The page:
Wednesday, September 9, 2015

3 Olympian deities in classical Greek and Roman religion, with details

Friedrich Stahl (German, 1863-1940) Portrait of Diana Silvarum
Friedrich Stahl (German, 1863-1940)
Portrait of Diana Silvarum
signed, dated and inscribed 'Fried/Stahl-/Florenz/1920' (lower left); inscribed 'DIANA SILVARUM.CULTRIX.CASTISSIMA.EST' (upper edge)
oil on panel 
35.5 x 27cm (14 x 10 5/8in)

Diana Silvarum. Stahl portrays his sitter as Diana, the hunter Goddess with her decorated quiver subtly slung over her shoulder. The inscription in stylised Latin lettering roughly translated as 'Diana of the forest is devoted and chaste', gives a sense of this not being a straight forward commissioned portrait, but something much more intimate and important. Stahl was pulled in two directions in his career; the pull of society pictures depicting bourgeois subjects with Impressionist influenced brushwork working against his more radical tendency as embodied by this portrait. 

Friedrich Stahl,  (German, 1863-1940), studied at the Munich Academy in 1878. At the age of 21 he moved into his own studio in Berlin where he was active from 1886 until 1898. He co-founded the 'Vereinigung der XI' which had its first exhibition in 1892 at the Galerie Schulte in Berlin. He was later appointed as a member of the Society of German Watercolour Painters and for a period was active in the Munich Secession.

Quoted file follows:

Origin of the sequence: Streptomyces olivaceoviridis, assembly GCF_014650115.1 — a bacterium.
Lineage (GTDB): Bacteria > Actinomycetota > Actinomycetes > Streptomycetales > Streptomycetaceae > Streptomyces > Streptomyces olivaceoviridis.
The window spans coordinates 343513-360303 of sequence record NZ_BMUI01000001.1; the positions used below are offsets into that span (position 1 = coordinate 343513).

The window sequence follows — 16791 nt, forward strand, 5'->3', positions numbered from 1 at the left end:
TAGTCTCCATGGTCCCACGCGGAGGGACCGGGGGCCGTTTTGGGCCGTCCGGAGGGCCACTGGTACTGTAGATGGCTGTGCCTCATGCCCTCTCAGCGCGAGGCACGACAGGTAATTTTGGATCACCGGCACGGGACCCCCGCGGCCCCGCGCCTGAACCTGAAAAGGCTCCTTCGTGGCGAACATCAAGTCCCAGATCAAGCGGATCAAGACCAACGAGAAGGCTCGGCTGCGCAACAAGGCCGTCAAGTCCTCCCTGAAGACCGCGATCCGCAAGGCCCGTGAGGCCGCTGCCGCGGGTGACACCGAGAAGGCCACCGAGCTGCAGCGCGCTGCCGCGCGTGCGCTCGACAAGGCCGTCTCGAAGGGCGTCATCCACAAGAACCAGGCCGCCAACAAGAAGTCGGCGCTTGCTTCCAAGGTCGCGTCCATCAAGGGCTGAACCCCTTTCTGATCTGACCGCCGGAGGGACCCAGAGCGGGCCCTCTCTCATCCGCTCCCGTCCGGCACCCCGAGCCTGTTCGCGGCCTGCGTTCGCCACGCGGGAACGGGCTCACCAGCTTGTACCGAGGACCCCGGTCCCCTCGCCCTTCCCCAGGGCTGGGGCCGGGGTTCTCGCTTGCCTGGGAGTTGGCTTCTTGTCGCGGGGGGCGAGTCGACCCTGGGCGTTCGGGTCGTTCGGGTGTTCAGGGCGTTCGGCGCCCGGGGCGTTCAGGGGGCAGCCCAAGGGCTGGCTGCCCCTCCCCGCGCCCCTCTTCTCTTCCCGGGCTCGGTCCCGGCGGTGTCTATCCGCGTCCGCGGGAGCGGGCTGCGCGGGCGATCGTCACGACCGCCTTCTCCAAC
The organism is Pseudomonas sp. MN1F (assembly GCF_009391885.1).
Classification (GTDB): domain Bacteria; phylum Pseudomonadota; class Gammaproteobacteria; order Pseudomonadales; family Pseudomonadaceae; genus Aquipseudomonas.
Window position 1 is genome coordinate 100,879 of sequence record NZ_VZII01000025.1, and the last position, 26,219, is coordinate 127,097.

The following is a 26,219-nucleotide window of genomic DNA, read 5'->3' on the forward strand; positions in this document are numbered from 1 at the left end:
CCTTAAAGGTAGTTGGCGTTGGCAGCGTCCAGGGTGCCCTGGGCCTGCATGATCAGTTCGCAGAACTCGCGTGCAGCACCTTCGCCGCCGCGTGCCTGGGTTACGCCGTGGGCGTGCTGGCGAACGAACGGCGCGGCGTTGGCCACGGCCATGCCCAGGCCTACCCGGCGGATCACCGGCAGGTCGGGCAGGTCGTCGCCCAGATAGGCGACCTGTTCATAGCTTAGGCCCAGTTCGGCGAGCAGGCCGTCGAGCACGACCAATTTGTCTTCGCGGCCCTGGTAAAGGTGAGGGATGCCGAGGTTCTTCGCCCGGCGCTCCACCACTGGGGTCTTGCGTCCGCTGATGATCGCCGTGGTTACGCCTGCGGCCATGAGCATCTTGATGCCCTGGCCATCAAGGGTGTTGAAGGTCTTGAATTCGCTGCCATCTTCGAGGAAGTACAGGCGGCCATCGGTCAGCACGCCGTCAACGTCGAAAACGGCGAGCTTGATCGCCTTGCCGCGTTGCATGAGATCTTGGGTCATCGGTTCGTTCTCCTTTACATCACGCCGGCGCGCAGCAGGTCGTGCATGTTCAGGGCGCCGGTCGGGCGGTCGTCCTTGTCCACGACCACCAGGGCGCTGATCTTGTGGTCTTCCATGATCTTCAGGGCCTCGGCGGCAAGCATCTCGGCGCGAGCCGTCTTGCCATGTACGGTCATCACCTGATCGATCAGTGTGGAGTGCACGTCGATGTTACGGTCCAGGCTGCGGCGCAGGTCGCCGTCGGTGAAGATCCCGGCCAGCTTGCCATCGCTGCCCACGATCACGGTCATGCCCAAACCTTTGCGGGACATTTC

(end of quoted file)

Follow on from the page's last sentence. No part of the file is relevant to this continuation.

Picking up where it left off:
Stahl travelled to England in 1899 in order to further his interest and study of the Pre-Raphaelites that were the foundation of the English brotherhood, the template for much of his own work for the remainder of his career.

The artist subsequently moved to Florence in 1904, where he remained until 1913 studying the works of the early Italian Renaissance. The present lot is a direct result of this influence. 

After a brief time in Munich in 1914 Stahl moved to Feldafing for 12 years where it is likely the present lot was painted. He then returned to Rome in 1925, eventually dying there in 1940 after receiving the Goethe medal under the direction of Martin Bormann. More 

Jan Brueghel the Younger Hendrick van Balen Antwerp 1601 - 1678 Antwerp 1575 - 1632 VENUS, CERES AND BACCHUS brushed on the reverse: no 1067 and charged on the reverse with the arms of the Violieren Chamber of Rhetoricans in Antwerp oil on oak panel 52.5 by 86.4 cm.; 20 5/8  by 34 in.
Jan Brueghel the Younger Hendrick van Balen Antwerp 1601 - 1678 Antwerp 1575 - 1632